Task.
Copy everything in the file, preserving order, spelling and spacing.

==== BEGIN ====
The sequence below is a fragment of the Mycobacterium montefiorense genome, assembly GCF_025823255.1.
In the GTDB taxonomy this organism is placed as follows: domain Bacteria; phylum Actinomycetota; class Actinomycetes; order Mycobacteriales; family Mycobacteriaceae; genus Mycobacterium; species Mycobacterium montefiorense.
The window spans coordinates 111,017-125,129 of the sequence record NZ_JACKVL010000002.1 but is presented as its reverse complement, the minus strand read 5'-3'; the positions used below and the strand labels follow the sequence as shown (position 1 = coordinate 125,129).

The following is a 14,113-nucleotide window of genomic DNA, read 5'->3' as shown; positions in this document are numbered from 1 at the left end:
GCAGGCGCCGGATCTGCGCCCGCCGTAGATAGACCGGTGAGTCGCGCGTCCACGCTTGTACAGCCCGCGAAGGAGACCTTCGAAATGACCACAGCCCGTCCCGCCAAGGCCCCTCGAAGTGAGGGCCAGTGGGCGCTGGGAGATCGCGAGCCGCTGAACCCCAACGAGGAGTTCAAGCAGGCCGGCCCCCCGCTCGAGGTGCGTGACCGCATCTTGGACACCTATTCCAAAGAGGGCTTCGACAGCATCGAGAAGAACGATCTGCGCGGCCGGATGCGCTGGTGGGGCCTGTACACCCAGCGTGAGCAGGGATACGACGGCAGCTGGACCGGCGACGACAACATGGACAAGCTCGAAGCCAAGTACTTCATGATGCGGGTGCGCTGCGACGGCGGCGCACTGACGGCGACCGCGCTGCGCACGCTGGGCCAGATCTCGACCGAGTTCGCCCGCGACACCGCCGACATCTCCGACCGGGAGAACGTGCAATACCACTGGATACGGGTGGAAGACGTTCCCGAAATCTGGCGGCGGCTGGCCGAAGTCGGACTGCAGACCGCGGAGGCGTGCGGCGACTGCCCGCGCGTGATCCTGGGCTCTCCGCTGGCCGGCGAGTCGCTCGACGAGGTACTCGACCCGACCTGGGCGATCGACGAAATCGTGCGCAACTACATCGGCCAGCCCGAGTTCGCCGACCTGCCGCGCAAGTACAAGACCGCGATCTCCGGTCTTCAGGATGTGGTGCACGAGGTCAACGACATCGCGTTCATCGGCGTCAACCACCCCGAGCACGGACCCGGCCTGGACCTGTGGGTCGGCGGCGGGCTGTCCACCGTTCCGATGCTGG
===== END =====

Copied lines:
The sequence below is a fragment of the Mycobacterium montefiorense genome, assembly GCF_025823255.1.
In the GTDB taxonomy this organism is placed as follows: domain Bacteria; phylum Actinomycetota; class Actinomycetes; order Mycobacteriales; family Mycobacteriaceae; genus Mycobacterium; species Mycobacterium montefiorense.
The window spans coordinates 111,017-125,129 of the sequence record NZ_JACKVL010000002.1 but is presented as its reverse complement, the minus strand read 5'-3'; the positions used below and the strand labels follow the sequence as shown (position 1 = coordinate 125,129).

The following is a 14,113-nucleotide window of genomic DNA, read 5'->3' as shown; positions in this document are numbered from 1 at the left end:
GCAGGCGCCGGATCTGCGCCCGCCGTAGATAGACCGGTGAGTCGCGCGTCCACGCTTGTACAGCCCGCGAAGGAGACCTTCGAAATGACCACAGCCCGTCCCGCCAAGGCCCCTCGAAGTGAGGGCCAGTGGGCGCTGGGAGATCGCGAGCCGCTGAACCCCAACGAGGAGTTCAAGCAGGCCGGCCCCCCGCTCGAGGTGCGTGACCGCATCTTGGACACCTATTCCAAAGAGGGCTTCGACAGCATCGAGAAGAACGATCTGCGCGGCCGGATGCGCTGGTGGGGCCTGTACACCCAGCGTGAGCAGGGATACGACGGCAGCTGGACCGGCGACGACAACATGGACAAGCTCGAAGCCAAGTACTTCATGATGCGGGTGCGCTGCGACGGCGGCGCACTGACGGCGACCGCGCTGCGCACGCTGGGCCAGATCTCGACCGAGTTCGCCCGCGACACCGCCGACATCTCCGACCGGGAGAACGTGCAATACCACTGGATACGGGTGGAAGACGTTCCCGAAATCTGGCGGCGGCTGGCCGAAGTCGGACTGCAGACCGCGGAGGCGTGCGGCGACTGCCCGCGCGTGATCCTGGGCTCTCCGCTGGCCGGCGAGTCGCTCGACGAGGTACTCGACCCGACCTGGGCGATCGACGAAATCGTGCGCAACTACATCGGCCAGCCCGAGTTCGCCGACCTGCCGCGCAAGTACAAGACCGCGATCTCCGGTCTTCAGGATGTGGTGCACGAGGTCAACGACATCGCGTTCATCGGCGTCAACCACCCCGAGCACGGACCCGGCCTGGACCTGTGGGTCGGCGGCGGGCTGTCCACCGTTCCGATGCTGG